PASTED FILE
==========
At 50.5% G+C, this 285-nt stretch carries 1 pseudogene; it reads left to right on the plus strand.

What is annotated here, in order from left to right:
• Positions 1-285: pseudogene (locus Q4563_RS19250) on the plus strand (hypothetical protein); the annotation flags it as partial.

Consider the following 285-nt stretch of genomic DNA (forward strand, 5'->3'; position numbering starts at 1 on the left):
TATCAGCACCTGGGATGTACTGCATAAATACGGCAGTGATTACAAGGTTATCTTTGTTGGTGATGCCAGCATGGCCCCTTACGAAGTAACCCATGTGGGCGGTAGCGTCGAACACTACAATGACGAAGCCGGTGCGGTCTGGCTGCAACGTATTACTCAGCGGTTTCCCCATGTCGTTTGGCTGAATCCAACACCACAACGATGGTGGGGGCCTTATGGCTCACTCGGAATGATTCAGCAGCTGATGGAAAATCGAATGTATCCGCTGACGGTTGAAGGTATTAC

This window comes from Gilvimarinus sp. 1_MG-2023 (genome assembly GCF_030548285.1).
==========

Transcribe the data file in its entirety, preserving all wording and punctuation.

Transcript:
At 50.5% G+C, this 285-nt stretch carries 1 pseudogene; it reads left to right on the plus strand.

What is annotated here, in order from left to right:
• Positions 1-285: pseudogene (locus Q4563_RS19250) on the plus strand (hypothetical protein); the annotation flags it as partial.

Consider the following 285-nt stretch of genomic DNA (forward strand, 5'->3'; position numbering starts at 1 on the left):
TATCAGCACCTGGGATGTACTGCATAAATACGGCAGTGATTACAAGGTTATCTTTGTTGGTGATGCCAGCATGGCCCCTTACGAAGTAACCCATGTGGGCGGTAGCGTCGAACACTACAATGACGAAGCCGGTGCGGTCTGGCTGCAACGTATTACTCAGCGGTTTCCCCATGTCGTTTGGCTGAATCCAACACCACAACGATGGTGGGGGCCTTATGGCTCACTCGGAATGATTCAGCAGCTGATGGAAAATCGAATGTATCCGCTGACGGTTGAAGGTATTAC

This window comes from Gilvimarinus sp. 1_MG-2023 (genome assembly GCF_030548285.1).